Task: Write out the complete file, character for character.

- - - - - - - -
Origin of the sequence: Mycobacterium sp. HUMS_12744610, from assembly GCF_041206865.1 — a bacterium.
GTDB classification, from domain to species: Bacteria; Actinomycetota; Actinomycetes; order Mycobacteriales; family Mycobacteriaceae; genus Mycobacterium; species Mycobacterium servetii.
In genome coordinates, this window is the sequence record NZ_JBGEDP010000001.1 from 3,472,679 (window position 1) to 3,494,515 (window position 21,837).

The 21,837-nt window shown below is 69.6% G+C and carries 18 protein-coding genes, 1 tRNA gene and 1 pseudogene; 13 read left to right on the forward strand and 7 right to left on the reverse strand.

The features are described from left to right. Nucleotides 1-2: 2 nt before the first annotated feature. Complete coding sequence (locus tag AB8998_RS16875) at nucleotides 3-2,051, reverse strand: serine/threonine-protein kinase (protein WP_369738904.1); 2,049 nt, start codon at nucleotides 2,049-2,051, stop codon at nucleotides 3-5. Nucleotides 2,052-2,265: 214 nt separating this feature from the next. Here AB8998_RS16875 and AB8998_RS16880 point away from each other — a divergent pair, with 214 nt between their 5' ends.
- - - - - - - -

Origin of the sequence: Mycobacterium sp. HUMS_12744610, from assembly GCF_041206865.1 — a bacterium.
GTDB classification, from domain to species: Bacteria; Actinomycetota; Actinomycetes; order Mycobacteriales; family Mycobacteriaceae; genus Mycobacterium; species Mycobacterium servetii.
In genome coordinates, this window is the sequence record NZ_JBGEDP010000001.1 from 3,472,679 (window position 1) to 3,494,515 (window position 21,837).

The 21,837-nt window shown below is 69.6% G+C and carries 18 protein-coding genes, 1 tRNA gene and 1 pseudogene; 13 read left to right on the forward strand and 7 right to left on the reverse strand.

The features are described from left to right. Nucleotides 1-2: 2 nt before the first annotated feature. Complete coding sequence (locus tag AB8998_RS16875) at nucleotides 3-2,051, reverse strand: serine/threonine-protein kinase (protein WP_369738904.1); 2,049 nt, start codon at nucleotides 2,049-2,051, stop codon at nucleotides 3-5. Nucleotides 2,052-2,265: 214 nt separating this feature from the next. Here AB8998_RS16875 and AB8998_RS16880 point away from each other — a divergent pair, with 214 nt between their 5' ends.